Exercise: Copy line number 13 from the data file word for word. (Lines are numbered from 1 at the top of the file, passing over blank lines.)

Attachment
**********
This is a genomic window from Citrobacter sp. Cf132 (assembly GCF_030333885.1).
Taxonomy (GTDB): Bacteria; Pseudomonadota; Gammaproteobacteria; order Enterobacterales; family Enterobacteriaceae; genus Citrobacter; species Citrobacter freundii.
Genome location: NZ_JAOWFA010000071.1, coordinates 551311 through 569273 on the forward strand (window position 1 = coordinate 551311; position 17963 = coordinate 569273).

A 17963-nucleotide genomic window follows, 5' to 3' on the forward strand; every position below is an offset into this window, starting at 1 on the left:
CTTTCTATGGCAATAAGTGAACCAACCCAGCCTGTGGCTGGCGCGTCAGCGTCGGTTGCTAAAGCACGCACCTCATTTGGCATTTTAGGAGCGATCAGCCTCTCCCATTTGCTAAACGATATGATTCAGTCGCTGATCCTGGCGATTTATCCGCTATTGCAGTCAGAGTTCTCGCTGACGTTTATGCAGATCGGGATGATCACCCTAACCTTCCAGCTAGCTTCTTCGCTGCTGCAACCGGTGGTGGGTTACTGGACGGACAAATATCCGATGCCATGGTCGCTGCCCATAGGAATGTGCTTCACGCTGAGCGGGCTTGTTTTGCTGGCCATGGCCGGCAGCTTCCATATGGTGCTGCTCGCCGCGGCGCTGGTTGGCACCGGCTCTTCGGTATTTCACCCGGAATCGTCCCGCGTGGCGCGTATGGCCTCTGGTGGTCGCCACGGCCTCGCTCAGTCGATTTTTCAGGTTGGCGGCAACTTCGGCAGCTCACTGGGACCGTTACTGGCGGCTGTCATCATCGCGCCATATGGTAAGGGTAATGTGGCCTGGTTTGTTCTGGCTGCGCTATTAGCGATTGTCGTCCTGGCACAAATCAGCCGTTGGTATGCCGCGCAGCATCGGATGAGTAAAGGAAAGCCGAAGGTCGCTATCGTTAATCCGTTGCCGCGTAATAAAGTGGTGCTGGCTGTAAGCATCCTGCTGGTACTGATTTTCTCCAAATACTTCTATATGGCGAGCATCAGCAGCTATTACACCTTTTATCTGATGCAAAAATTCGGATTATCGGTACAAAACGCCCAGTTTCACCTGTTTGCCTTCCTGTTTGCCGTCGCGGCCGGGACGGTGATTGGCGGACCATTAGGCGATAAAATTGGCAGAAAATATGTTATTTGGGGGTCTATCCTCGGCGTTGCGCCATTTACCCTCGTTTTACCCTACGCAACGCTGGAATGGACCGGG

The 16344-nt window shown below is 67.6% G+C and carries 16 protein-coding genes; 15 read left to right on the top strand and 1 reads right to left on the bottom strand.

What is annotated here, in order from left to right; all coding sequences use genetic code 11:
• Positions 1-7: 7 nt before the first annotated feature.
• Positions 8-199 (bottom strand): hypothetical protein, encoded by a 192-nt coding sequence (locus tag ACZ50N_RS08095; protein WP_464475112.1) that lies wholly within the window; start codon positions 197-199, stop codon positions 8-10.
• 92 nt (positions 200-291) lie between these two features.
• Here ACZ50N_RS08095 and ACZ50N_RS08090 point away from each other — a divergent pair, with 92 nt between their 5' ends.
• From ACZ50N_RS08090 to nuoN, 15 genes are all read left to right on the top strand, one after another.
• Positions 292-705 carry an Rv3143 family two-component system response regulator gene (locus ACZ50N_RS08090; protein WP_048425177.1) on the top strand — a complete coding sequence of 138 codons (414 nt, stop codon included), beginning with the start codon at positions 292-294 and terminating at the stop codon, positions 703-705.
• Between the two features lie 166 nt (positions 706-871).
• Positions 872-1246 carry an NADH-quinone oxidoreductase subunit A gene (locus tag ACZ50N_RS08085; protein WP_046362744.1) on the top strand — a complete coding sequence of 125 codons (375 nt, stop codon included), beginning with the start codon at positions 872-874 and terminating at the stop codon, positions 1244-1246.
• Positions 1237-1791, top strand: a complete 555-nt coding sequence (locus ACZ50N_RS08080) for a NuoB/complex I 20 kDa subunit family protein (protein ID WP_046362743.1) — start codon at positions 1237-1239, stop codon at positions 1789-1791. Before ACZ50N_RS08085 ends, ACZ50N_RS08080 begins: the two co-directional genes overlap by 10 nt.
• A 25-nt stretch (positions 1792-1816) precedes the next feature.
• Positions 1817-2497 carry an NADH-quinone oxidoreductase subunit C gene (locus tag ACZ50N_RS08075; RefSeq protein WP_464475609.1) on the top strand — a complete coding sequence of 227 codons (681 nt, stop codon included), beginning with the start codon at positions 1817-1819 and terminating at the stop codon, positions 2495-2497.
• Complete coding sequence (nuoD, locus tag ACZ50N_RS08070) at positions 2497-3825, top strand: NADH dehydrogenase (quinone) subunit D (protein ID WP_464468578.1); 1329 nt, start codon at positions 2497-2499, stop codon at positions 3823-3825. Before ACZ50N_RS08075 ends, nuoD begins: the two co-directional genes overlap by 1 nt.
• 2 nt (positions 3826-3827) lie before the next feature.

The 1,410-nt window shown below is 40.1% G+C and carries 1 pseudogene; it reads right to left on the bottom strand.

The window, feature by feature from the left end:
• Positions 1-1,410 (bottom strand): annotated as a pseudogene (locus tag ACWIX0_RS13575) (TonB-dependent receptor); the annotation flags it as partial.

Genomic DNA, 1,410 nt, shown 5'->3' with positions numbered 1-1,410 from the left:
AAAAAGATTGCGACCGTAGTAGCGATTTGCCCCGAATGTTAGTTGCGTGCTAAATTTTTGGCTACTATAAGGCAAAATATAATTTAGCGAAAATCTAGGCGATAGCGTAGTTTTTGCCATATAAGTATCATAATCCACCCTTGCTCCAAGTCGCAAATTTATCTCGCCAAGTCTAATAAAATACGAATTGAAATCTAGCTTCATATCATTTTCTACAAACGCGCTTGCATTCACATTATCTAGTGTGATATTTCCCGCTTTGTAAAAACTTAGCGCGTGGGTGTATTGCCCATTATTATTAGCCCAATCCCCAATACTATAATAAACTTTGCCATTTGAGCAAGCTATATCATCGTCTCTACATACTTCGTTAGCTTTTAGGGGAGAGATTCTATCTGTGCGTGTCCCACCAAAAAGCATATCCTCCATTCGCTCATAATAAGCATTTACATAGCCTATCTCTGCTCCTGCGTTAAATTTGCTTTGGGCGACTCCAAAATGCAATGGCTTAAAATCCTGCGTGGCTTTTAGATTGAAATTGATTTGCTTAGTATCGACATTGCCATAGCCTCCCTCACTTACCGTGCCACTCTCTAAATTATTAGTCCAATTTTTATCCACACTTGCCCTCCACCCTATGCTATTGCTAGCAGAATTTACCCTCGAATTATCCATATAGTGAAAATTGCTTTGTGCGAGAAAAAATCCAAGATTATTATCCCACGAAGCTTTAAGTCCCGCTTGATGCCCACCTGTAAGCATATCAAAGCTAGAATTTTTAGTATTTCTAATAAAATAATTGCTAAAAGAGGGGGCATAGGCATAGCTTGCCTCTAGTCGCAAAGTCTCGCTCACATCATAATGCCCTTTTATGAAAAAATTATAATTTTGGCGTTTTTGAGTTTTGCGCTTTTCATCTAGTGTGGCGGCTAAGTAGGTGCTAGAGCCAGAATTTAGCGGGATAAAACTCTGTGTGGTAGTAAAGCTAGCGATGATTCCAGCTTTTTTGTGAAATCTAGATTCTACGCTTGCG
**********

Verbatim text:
• Positions 292-705 carry an Rv3143 family two-component system response regulator gene (locus ACZ50N_RS08090; protein WP_048425177.1) on the top strand — a complete coding sequence of 138 codons (414 nt, stop codon included), beginning with the start codon at positions 292-294 and terminating at the stop codon, positions 703-705.